Aaand, they’re off! For their second week of school, Spark learners took on their first big group challenge. After a week and a half of routine-setting and practicing procedures, they were ready to let loose and build something cool together. They explored their new big, heavy blocks, learned how to use them safely in the studio, then got to work.

The challenge seemed simple at first–build a structure that guides a red ball from one side of the carpet into a basket at the other end. 

But it wasn’t so easy. There were only two inclines that had to be strategically placed to form a ramp. Where should they go? In what position? 

“They should go this way.” “No, not like that, like this!” “How about here?”

The ball kept falling off course before it reached the end. How to keep it on a straight path?

“I think there should be a wall. Make a wall around the basket.”

As guides, it was so neat to step back and watch this young group work as a team. All by themselves, they pointed out problems, tried out solutions, failed, and tried again with lightning speed. Sure, there were occasional arguments over whose block was whose and which ideas to use. If the learners couldn’t manage to solve conflicts themselves, guides helped them take turns, make respectful requests, and support each other. But more often than not, the learners took the reigns and figured out how to work together.

That wasn’t all of course. At the end of the first day, they still hadn’t solved the challenge. They were getting close to a solution, but the ball kept losing momentum before it reached its target and was falling to the floor.

After cleaning up, one learner concluded that the day was not a success. This proved an interesting point of discussion to start our second day. Was that true? Other learners volunteered that since they had tried hard and worked together, and found ways that didn’t work, it had been successful after all. 

That second day, they set about planning, drawing their ideas and proposing additional tweaks that would eventually steer the ball to its target. They tried building it again and again and this time found success. “It’s working!” “Wahoo!” They tried over and over, seeing what solutions made it even more consistent and stable. All the while they cheered and congratulated each other.

It’s real-world experiences and challenges like these that teach the “hard skills” we emphasize here at The Village School. The ability to collaborate, solve problems, think critically, be kind even when you’re frustrated, contribute ideas, reach compromises, resolve conflicts, and celebrate hard work are so important for success in learning, a career, and life in general. Reading, writing, and math? Those skills are important, too. But let’s call those soft skills. We promise, they follow soon after!   

Great Mistakes

This year, Spark Studio has been exploring the concept of Great Mistakes. These are regular old mistakes—a scraped knee, a broken toy—made “great” by identifying something learned from them.

I first heard about Great Mistakes last year in the Discovery Studio. During a launch, the guide asked if anyone had made any Great Mistakes that week. Without hesitation, each elementary-aged learner gave an example of a failure they had experienced that week and what it had taught them for the future. It was obvious that they had been thinking about these all week and were eager to share them. 

I knew we had to bring the idea to Spark. At TVS, we spend a lot of time prompting learners to try new things, do challenging work, and step outside their comfort zones. Those things require them to shed their fear of making a misstep. Not an easy thing to do! But what better way to reframe their thinking than by celebrating those mistakes?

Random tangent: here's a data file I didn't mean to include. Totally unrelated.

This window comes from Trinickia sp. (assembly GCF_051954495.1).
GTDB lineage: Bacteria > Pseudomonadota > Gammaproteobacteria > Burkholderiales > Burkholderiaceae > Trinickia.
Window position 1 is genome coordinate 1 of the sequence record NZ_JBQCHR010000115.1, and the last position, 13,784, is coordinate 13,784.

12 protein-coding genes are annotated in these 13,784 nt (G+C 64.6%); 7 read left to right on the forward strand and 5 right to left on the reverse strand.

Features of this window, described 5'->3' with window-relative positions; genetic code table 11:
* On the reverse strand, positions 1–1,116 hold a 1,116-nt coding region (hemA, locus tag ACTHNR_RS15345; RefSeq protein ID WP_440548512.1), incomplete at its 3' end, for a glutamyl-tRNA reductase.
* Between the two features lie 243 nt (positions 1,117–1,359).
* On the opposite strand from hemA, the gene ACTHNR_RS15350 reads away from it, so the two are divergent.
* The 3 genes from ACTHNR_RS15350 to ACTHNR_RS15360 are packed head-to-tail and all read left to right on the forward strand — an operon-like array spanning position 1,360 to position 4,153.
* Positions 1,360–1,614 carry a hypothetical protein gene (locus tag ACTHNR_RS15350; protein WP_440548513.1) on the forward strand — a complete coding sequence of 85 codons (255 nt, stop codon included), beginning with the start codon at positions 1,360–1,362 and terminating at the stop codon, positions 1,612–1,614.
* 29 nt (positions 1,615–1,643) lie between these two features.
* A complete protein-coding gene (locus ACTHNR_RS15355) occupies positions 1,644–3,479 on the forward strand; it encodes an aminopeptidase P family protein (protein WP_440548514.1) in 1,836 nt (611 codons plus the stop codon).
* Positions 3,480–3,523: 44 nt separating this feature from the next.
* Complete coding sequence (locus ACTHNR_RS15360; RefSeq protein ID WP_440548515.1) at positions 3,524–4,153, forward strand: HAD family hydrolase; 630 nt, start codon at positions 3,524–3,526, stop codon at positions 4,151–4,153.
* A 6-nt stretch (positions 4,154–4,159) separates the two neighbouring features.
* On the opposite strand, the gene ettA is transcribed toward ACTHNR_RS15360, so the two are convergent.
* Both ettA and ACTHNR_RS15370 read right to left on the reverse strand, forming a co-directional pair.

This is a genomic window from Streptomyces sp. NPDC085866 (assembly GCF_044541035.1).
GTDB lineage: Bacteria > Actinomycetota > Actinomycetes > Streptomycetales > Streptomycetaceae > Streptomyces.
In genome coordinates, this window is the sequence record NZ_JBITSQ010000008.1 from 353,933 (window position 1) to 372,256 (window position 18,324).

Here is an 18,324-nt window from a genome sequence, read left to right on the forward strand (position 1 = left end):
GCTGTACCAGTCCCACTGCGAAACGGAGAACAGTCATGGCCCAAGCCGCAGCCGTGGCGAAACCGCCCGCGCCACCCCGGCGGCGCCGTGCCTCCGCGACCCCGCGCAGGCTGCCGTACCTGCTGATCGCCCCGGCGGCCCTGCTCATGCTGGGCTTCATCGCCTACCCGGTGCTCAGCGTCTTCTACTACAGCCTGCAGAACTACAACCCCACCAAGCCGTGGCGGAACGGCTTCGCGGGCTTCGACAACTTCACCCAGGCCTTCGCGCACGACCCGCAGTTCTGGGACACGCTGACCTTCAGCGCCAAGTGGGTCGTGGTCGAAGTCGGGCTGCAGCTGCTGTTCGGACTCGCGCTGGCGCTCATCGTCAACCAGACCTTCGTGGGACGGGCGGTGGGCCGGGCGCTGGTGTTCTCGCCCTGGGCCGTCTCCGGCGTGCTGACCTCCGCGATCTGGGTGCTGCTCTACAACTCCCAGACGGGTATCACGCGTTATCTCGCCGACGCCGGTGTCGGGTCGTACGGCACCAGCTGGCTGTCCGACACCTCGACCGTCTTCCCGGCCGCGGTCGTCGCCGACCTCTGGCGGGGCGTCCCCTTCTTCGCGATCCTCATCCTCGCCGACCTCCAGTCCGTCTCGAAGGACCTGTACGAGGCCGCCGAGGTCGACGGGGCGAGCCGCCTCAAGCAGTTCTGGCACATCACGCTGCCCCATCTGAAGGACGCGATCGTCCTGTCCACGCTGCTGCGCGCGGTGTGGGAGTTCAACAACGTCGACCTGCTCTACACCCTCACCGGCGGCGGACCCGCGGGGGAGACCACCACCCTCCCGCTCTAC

How to do this? We began with a launch in Session 1 that introduced the concept. At the end, each Spark learner reflected on one misstep they had made and what lesson they could take away. They were surprisingly forthcoming and reflective. A short puppet show next modeled the best way to turn those snafus into Great Mistakes. We also read books–“The Book of Mistakes,” by Corinna Luyken and “Beautiful Oops” by Barney Saltzberg, about the merits of embracing mistakes and turning them into something you may not have thought of otherwise.

Reading “Beautiful Oops” by Barney Saltzberg

Bit by bit, we began to overhear pieces of conversations from Spark learners. “Hey, you just made a Great Mistake!” one learner told another on the playground. Parents also started saying that their learners had explained the term at home. 

Trial and error during outdoor play

The adults in the studio also started modeling the approach. For example, I started highlighting my mistakes instead of downplaying them. “Oh look, I made a mistake! Do you know that grown-ups make mistakes, too? I’m going to make it a great one: next time, I will proofread that chart before I print it. Thanks for catching that.” 

Tough as it seemed at first, this practice was kind of liberating for me as a guide. I didn’t have to be perfect in the studio, and I started celebrating my own gaffes. Imagine that! But more importantly, the children loved it. They’d smile when I owned up to an oversight and quietly cheered me on when I proposed a solution for the future. Could it be that they were relieved to see adults make mistakes? Might they infer that it’s OK for them to make mistakes, too?

I came across another suggestion in a course I’m taking on the book “Positive Discipline in the Montessori Classroom,” by Jane Nelsen and Chip DeLorenzo. It has to do with our reactions to our children’s mistakes. If we validate their emotions around the mistake and let them come up with a solution, they feel empowered rather than ashamed. Our response might sound something like this: “I’m so sorry. You must be feeling really sad about what happened. I’ve made so many mistakes that I can really understand. How did it happen? I know you well enough to know that you can learn something really good from this. How do you think you could fix this?”